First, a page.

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About The Hood River glacier. (Hood River, Or.) 1889-1933 | View Entire Issue (Nov. 27, 1896)
It's a Cold Day When We Get Left.
HOOD RIVJSR. OREGON. FRIDAY. NOV. 27, 1896.
From All Parts of the New
World and the Old.
OF INTEREST TO OUR READERS
OomprehennlY Re-rle of the Import
nt Happening: of the Pas Wee
Called From the Telegraph Column..
Hon.' Lafayette Lane, an ex-oon.
gresBman of Oregon, died at his resid
ence at Roseburg, Or., November 23.
' Baker oountv's assessment roll has
been filed, and shows the total value of
property in the county to be $2,274,284;
total value of taxable property, $2,-168,879.-
Washington county's assess
ment shows the total' value of property
to be $4,827,485; total taxable prop
erty. 24.461. 645. .'."'.'' ' :
Hon. T. T. Geer, of Marlon county,
is spoken of as the most likely candi
date for the honor of oarrying the elec
toral vote of Oregon to "Washington
and represent the-Webfoot statein the
electoral collece. The sage of Waldc
hills polled the largest vote of all the
Oregon electors, and has always been
unusually populat with his party.
The numerous hold-ups whioh have
ooourred in Taooma and Seattle during
the past two weeks have caused many
o.tizens to take the preoaution of de
positing their money and valuables in
some safe place Jbefore venturing into
the streets after night. In none of the
hold-ups which have ooourred have the
robbeis seoured more than a few dol
lars for their pains. '' :
Mrs. Mary , B. Stevens, of Yale,
while aoting as obaplain of the Daugh
ters of Rebekah, at their annual session
in Springfield, 111., and as she was just
beginning a prayer dropped to the floor
and died of heart disease. ,
A late rider in the Amerioan soldiers
of Buffalo Bill's Wild West show, was
most brutally murdered by a comrade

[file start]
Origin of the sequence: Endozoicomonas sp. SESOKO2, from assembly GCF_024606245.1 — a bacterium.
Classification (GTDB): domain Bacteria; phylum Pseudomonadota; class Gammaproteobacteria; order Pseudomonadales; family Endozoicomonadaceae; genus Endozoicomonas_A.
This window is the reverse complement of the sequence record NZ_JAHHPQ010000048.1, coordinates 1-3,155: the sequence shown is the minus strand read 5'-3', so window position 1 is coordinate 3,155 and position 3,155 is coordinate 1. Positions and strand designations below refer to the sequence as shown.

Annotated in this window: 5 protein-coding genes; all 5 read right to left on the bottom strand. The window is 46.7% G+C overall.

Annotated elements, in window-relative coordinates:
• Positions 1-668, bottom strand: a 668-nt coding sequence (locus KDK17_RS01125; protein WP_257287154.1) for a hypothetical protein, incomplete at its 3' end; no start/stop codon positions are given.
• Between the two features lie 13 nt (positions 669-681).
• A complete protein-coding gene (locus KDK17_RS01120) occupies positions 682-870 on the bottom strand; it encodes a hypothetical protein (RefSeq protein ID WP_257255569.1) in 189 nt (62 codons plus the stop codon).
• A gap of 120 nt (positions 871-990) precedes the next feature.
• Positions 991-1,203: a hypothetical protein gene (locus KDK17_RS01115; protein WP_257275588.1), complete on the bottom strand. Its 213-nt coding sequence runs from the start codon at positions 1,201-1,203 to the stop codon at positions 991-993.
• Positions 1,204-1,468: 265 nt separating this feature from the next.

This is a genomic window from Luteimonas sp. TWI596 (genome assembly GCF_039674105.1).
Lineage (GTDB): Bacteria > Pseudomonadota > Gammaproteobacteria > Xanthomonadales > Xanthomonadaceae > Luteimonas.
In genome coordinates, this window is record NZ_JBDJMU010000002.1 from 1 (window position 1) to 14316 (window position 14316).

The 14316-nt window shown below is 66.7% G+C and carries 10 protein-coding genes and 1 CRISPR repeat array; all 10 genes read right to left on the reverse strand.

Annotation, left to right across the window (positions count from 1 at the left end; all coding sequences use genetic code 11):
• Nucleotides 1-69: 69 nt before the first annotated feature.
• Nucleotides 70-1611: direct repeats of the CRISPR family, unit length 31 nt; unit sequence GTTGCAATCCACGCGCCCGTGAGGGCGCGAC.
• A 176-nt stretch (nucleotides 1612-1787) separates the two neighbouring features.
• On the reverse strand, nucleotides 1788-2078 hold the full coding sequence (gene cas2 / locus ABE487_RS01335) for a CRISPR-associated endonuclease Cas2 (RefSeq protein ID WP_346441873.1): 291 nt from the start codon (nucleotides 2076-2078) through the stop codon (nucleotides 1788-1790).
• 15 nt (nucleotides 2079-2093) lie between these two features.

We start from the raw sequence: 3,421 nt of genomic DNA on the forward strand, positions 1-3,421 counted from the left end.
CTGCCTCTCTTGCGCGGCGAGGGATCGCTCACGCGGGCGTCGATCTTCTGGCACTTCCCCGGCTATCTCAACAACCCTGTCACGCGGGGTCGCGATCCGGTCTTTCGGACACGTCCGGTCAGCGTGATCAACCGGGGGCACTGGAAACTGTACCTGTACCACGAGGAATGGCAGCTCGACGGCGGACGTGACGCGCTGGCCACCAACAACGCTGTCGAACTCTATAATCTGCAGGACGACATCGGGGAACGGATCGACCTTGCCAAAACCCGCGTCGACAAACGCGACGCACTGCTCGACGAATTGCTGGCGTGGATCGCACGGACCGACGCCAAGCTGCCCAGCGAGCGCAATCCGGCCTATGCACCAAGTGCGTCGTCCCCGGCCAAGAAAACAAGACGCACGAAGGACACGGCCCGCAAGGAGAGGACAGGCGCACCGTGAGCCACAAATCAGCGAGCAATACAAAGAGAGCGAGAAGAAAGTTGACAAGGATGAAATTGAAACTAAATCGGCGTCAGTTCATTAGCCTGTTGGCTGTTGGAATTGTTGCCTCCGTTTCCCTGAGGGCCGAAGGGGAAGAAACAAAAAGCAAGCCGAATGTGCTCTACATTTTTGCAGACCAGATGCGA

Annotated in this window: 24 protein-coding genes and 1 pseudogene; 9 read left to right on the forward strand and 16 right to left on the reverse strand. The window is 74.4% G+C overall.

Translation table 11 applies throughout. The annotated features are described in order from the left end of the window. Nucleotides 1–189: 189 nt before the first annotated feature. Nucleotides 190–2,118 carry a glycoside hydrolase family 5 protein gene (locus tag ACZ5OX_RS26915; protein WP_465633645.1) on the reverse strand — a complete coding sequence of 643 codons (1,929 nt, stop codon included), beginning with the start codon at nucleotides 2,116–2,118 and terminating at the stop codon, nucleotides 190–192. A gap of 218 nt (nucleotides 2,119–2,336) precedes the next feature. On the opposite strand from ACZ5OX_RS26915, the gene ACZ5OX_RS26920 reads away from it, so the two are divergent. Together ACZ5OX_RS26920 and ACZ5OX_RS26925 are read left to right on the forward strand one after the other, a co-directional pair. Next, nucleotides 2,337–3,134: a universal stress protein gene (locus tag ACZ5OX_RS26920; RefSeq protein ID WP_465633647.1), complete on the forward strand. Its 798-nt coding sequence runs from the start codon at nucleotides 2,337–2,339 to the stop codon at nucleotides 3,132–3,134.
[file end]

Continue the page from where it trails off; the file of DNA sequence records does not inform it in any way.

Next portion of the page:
in Omaha, Neb. The motive was evi
dently robbery, and the murderer has
fled from the city, after a most remark
able exhibition of coolness after his
crime. , ' '' ""'. '
Edward W. Currychairman of the
Democratic state committee, died in
j-en auvauwo, m. i '
tte result of an initiation into the
Elks' lodge a few weeks ago. He was
seated in the eleotrio ohair and was
horrilby burned b fore those operating
it realized what they were doing.
Mrs. Foley, a widow, aged 60, and
her unmarried daughter, Fanny, aged
40, were found murdered in their home
near Liberty, Mo. It was a cold-blood
n. M 1- la AT n 1 11(111 THllHUlllLm.
ed murder for the sole purpose or roD
. l :i rrA -.filtVia.. ni rrihhf r. tirRG dlB
"A'i.A -u ti,r. rar.nkfirt tbe
house. Fifty dollars, all that was
nnmd. was taken from tne toot oi
bed on which the women had slept
A correspondent of the London Pail,'ud suffering because of the failure of
Mail at St. Petersburg says he is abne wheat orop in that country. Peo
to confirm the report that consternation ftre on tne point ot starvation;
existed while the czar was on his viarenta are gelling, their children for
in Egland over the discovery of a plfcread, while some are leaving them to
against his life. The Belgian poliperiahfron, want ..
seized a parcel of bombs, which were , j yj,
rnntn for Paris' iust before the czar i , .1 Must Stand Trial. ....
leaviig England. On the same nij
the Paris polioe arrested forty suspej
In the absenoe of absolute prooi
matter was dropped. .. f
The Philadelphia & Reading B
roadf Company was reorganized
Philadelphia, The railroad was J
tinder foreclosure on September)